Sow and Grow

Spring planning is important

By Sara Bauder

South Dakota Extension forage field specialist

Posted 4/17/24

The March 31 South Dakota NASS crop progress report indicates that spring wheat planting was at 1% completion, near the 5-year average of 2%, and oats were at 10% planted, ahead of the 5-year average …

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Sow and Grow

Spring planning is important


The March 31 South Dakota NASS crop progress report indicates that spring wheat planting was at 1% completion, near the 5-year average of 2%, and oats were at 10% planted, ahead of the 5-year average of 2% by this date. In addition, winter wheat condition was reported as 5% very poor, 6% poor, 42% fair, and 46% good, and 1% excellent ( this likely reflects the dry fall winter many regions faced. While progress continues, many parts of the state are looking for moisture.

As it begins to warm up, considerations for a crop pest control and soil fertility plan come to life. One major factor that producer can control, is applied fertilizer needs. When helping producers determine what rate and mix fits their operation, I like to revisit the term “yield goal” as I often find that it’s meaning is widely misunderstood.

At face value, many think of “yield goal” as what we hope to see a crop produce this year. However, by technical definition, yield goal actually describes yield history, while taking into consideration potential for improvement. It is best to use 5-10 years of yield history when developing a yield goal. Outliers from years with abnormally low or high yields should be excluded; being realistic yet optimistic is always important.

Some sources suggest adding an additional 5-10% above your average yield history to account for improvements in production from year to year, or you can take your average yield factor times a range from 1.03 to 1.07 to account for increasing yield potential. However, adding to the average yield figure should be omitted during years when drought or other major crop stressors are confidently predicted. It is also common practice to create yield goal values for fields or groups of fields with similar soil properties and topography within a farm. If one field varies quite significantly in soil physical properties from its neighboring fields, calculating separate yield goals is crucial; however, if the fence line seems to be the only major difference, an average across fields is likely appropriate.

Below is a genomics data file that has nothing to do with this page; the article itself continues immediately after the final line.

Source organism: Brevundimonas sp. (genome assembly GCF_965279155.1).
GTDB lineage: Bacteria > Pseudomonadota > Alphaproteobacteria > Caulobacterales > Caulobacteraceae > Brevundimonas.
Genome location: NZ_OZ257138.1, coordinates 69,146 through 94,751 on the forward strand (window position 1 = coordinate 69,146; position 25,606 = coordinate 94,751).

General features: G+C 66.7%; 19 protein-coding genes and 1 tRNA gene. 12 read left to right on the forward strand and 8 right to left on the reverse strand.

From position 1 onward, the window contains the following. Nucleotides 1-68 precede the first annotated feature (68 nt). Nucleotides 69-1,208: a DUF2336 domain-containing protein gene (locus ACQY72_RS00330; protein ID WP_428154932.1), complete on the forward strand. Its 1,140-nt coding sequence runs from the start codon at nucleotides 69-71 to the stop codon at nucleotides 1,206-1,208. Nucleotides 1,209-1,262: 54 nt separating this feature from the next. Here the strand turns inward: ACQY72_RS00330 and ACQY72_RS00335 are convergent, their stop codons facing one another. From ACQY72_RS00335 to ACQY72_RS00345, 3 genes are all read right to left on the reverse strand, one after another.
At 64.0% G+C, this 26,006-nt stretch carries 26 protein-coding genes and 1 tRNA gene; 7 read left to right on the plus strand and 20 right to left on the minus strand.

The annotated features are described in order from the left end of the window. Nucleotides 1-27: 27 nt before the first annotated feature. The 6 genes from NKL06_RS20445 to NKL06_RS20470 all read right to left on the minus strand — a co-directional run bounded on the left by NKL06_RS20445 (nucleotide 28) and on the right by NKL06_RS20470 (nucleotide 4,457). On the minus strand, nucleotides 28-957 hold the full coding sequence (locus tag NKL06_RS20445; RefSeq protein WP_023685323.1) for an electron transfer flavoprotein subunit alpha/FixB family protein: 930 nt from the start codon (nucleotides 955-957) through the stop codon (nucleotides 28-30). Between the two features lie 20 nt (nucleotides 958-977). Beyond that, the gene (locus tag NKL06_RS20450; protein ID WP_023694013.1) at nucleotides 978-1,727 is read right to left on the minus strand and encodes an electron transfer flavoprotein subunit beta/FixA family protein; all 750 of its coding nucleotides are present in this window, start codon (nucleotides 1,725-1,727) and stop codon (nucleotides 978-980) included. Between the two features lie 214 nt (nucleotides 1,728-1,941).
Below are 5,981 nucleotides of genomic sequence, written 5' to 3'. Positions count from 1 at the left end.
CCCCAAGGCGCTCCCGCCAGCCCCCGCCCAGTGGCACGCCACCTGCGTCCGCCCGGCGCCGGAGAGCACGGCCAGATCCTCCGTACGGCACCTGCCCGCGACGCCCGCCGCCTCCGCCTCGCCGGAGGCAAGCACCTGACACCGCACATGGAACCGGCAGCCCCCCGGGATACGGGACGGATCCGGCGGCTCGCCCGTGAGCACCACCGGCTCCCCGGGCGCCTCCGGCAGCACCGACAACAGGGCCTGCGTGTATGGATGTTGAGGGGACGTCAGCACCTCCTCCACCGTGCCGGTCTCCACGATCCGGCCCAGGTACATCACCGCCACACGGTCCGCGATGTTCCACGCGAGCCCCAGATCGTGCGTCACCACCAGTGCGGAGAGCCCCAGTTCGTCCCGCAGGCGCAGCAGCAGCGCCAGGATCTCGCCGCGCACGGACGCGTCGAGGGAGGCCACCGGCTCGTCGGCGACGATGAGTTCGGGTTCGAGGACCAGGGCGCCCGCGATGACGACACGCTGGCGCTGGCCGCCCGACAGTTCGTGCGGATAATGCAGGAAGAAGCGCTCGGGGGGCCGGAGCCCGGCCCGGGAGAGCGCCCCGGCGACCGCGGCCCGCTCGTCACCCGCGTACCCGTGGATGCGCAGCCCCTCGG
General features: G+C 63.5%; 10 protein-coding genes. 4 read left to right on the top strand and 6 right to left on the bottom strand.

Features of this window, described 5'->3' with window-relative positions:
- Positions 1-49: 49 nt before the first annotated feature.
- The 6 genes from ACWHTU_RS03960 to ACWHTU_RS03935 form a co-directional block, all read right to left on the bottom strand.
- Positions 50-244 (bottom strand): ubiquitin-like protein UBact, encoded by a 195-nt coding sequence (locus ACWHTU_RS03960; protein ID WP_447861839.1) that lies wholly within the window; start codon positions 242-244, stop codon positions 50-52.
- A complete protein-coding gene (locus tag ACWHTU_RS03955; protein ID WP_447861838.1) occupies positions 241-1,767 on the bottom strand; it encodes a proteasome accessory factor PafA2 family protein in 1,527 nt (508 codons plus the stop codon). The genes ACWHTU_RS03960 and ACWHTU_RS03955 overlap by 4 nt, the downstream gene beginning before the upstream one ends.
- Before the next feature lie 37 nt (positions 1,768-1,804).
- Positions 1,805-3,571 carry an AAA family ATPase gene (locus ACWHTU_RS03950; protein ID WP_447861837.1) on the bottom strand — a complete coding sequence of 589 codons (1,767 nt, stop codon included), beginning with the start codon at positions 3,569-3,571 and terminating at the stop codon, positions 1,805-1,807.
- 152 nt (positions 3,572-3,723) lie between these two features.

Many decisions are made based upon yield goal; fertilizer applications being one of the most important. The South Dakota “Fertilizer Recommendations Guide” was developed with yield goal in mind, making proper yield goal calculations even more important. This publication provides well-researched soil fertility guidance for all common South Dakota field crops in a user-friendly manner. To find a copy of the guide, visit and search “fertilizer recommendations guide”.

Herbicides should also be moving to the top of mind soon. Know your fields and the weeds that you expect to find in them. Of course, scouting is always necessary, but having an idea of what weeds to expect can help a great deal when trying to create or revise a herbicide plan.

When herbicides become more expensive, questions arise surrounding tillage. Although tillage may seem inexpensive, the fuel costs associated with each pass across the field make it less appealing. In addition, soil disturbance allows topsoil moisture to escape. It may be tempting for some to till fields in lieu of herbicide applications, but remember that no-till fields may lose much of their good soil resiliency when tilled, setting them back many years.

This would disrupt well-developed soil structure and high water infiltration that can help to capture and retain soil moisture during dry times. If you have interest in estimating costs of production, such as tillage costs, Iowa State University puts together a comprehensive document each year that you may find quite useful — visit here to learn more!

During dry times, pest control (specifically weed control) is more important than ever. Keep in mind that every weed out in your field is taking up moisture and competing with your cash crop. Good pest management plays a key role in reducing plant stress and preserving yield potential when other environmental issues are out of our control.

As the growing season begins, we look forward to working with you! Please be safe and enjoy the spring warm-up! Our weekly online Pest & Crop Newsletter will begin soon (sign up for free at, and several research projects and events are underway.